What is it about writers and insanity? There are lots of famous ones, and there are plenty of famous fictional ones. Mort Rainey might not be all that famous, but Stephen King is pretty familiar with the concept of nutty authors, as is Johnny Depp. Steve Miller of Cinema Steve gets inside Mort's head.
Stay tuned throughout September for nuttiness and zaniness of all varieties - click here for the full lineup, and click here for prior entries.
Secret Window (2004)
Starring: Johnny Depp, John Turturro, and Maria Bello
Director: David Koepp
Rating: Six of Ten Stars
Mort Rainey (Depp) is a novelist on the verge of a burn-out when his life gets even worse: A maniac (Turturro) accuses him of plagiarising a story he wrote, and begins an ever-increasing campaign of violence and terror against Mort and those closest to him.
Based on a short story by Stephen King, "Secret Window" features a number of themes related to the darker side of the basically lonely professional life that every writer leads... and if one is familiar with those themes and how they've played out in King's works, where this movie ultimately goes is very predictable.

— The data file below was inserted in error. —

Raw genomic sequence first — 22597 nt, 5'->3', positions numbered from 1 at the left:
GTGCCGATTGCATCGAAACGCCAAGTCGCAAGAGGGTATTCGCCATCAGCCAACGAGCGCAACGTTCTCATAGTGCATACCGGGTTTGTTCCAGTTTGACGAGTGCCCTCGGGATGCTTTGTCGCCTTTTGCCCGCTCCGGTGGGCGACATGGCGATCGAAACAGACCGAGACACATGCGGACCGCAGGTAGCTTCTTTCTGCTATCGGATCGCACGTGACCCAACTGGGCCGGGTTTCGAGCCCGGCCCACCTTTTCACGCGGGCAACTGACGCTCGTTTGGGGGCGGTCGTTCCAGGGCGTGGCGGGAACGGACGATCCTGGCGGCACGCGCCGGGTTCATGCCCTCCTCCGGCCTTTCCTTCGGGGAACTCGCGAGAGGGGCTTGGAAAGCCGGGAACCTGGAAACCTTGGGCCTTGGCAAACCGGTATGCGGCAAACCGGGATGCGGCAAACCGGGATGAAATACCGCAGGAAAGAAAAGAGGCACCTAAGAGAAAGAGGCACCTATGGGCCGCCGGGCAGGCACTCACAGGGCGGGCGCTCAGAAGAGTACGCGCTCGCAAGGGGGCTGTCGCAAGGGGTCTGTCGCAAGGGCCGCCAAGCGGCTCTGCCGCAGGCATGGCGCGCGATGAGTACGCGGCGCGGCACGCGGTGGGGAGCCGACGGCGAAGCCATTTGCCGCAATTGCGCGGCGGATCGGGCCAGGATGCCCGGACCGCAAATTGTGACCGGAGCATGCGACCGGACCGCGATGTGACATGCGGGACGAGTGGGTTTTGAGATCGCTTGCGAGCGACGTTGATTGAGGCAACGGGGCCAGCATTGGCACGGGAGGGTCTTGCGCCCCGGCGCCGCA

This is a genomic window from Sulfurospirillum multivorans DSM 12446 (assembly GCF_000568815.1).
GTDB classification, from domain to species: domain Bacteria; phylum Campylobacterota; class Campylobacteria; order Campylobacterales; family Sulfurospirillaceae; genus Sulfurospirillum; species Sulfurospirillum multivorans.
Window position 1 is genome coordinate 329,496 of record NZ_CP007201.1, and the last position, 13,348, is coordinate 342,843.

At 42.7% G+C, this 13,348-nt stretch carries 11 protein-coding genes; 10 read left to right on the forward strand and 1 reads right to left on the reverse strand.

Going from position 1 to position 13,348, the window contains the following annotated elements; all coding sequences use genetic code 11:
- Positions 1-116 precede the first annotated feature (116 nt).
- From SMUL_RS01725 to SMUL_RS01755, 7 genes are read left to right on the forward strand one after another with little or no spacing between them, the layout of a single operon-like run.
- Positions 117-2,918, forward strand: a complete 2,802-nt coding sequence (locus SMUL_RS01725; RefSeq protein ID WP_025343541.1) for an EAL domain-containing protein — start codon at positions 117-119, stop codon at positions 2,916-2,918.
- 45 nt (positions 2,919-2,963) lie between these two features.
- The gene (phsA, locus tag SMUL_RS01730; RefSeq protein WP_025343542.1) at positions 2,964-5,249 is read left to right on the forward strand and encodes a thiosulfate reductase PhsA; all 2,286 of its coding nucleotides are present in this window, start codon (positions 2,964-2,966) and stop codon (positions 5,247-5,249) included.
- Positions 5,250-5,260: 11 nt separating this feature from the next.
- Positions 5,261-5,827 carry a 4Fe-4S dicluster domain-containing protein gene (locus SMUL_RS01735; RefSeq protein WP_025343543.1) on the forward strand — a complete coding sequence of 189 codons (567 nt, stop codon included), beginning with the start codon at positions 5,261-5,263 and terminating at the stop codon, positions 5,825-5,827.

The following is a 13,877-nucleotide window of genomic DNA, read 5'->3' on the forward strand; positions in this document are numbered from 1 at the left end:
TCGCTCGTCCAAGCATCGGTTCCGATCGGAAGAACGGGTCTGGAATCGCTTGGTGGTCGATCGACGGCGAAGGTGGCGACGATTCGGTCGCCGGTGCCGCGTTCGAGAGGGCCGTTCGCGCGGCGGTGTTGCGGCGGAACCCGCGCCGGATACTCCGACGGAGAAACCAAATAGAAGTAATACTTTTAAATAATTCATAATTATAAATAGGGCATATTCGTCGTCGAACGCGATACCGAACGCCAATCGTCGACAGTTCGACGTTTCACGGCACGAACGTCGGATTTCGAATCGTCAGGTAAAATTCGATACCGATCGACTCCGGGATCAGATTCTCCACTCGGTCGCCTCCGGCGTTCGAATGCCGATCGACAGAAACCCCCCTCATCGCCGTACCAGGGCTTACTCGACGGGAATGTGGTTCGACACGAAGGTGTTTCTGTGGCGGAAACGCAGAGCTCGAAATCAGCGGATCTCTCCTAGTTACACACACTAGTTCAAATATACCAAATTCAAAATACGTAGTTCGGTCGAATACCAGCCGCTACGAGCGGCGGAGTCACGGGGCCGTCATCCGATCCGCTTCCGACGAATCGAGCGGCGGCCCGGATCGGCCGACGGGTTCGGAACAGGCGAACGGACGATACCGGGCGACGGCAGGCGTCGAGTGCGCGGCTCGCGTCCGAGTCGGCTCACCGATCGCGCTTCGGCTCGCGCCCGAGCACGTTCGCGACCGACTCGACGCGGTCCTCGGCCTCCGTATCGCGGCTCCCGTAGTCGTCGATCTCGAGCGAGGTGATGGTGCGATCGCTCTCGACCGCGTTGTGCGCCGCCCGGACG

However, the cast is made up of competent actors--Depp once again shows what an excellent actor he is, and Turturro was downright frightening in most of his scenes--the script is well done, and the director clearly knows how to use all the tools in his bag of tricks to keep the suspense up.
Even if I realized early on that I was watching yet another movie about a crazy writer being stalked by himself, through a twisted part of his broken mind that has taken over, Koepp delivered a film that kept me watching due to nicely staged scenes and by managing to provide enough twists to keep me wondering if I was wrong about my assumptions. The script was also well enough written that I cared about the characters. I didn't want Johnny Depp's beleaguered writer to be a maniac, because
I liked him, and I certainly didn't want Maria Bello to end up in a shallow grave. It's one of those rare mystery movies where there really is no mystery if you've seen enough of them, but it is still well-crafted enough to make it worthwhile.
And it could be that this film was predictable to me because I've seen so many horror, mystery, and suspense films. Maybe viewers who haven't watched quite as many movies, or are as familiar with Stephen King's Package of Repeated Themes and Stereotypes would be taken aback by the "shocking twist ending."
Tomorrow: The Lightning Bug keeps Falling Down.